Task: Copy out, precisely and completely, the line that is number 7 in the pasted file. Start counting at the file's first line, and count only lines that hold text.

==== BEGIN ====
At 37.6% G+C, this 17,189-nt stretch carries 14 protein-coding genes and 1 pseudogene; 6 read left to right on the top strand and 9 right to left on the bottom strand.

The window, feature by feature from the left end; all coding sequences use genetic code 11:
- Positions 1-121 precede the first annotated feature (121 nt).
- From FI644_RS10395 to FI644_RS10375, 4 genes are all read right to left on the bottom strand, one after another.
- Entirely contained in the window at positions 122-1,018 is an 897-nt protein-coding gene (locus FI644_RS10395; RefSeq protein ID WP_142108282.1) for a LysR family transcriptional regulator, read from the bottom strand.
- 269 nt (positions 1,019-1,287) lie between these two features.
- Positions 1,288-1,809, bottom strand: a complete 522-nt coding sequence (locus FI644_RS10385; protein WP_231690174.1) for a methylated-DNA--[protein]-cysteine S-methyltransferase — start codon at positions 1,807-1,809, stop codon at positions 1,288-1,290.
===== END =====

- Positions 1,288-1,809, bottom strand: a complete 522-nt coding sequence (locus FI644_RS10385; protein WP_231690174.1) for a methylated-DNA--[protein]-cysteine S-methyltransferase — start codon at positions 1,807-1,809, stop codon at positions 1,288-1,290.